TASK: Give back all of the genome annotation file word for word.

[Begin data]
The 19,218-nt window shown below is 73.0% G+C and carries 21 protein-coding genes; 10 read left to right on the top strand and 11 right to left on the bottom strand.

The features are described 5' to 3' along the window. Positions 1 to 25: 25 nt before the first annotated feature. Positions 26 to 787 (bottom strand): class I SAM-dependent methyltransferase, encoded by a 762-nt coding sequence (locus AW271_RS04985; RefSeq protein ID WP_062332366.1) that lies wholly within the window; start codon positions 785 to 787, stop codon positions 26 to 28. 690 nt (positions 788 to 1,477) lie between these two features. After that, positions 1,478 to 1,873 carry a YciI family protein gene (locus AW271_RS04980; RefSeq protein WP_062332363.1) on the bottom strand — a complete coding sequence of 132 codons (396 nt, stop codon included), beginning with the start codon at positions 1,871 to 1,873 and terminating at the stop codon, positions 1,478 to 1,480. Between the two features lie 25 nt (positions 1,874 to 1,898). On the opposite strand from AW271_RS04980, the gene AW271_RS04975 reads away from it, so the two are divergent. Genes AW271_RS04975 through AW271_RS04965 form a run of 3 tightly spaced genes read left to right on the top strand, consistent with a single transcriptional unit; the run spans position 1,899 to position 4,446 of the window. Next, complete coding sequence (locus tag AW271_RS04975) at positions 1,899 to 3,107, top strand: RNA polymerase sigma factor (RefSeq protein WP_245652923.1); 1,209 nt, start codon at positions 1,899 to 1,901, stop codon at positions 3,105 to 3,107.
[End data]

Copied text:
The 19,218-nt window shown below is 73.0% G+C and carries 21 protein-coding genes; 10 read left to right on the top strand and 11 right to left on the bottom strand.

The features are described 5' to 3' along the window. Positions 1 to 25: 25 nt before the first annotated feature. Positions 26 to 787 (bottom strand): class I SAM-dependent methyltransferase, encoded by a 762-nt coding sequence (locus AW271_RS04985; RefSeq protein ID WP_062332366.1) that lies wholly within the window; start codon positions 785 to 787, stop codon positions 26 to 28. 690 nt (positions 788 to 1,477) lie between these two features. After that, positions 1,478 to 1,873 carry a YciI family protein gene (locus AW271_RS04980; RefSeq protein WP_062332363.1) on the bottom strand — a complete coding sequence of 132 codons (396 nt, stop codon included), beginning with the start codon at positions 1,871 to 1,873 and terminating at the stop codon, positions 1,478 to 1,480. Between the two features lie 25 nt (positions 1,874 to 1,898). On the opposite strand from AW271_RS04980, the gene AW271_RS04975 reads away from it, so the two are divergent. Genes AW271_RS04975 through AW271_RS04965 form a run of 3 tightly spaced genes read left to right on the top strand, consistent with a single transcriptional unit; the run spans position 1,899 to position 4,446 of the window. Next, complete coding sequence (locus tag AW271_RS04975) at positions 1,899 to 3,107, top strand: RNA polymerase sigma factor (RefSeq protein WP_245652923.1); 1,209 nt, start codon at positions 1,899 to 1,901, stop codon at positions 3,105 to 3,107.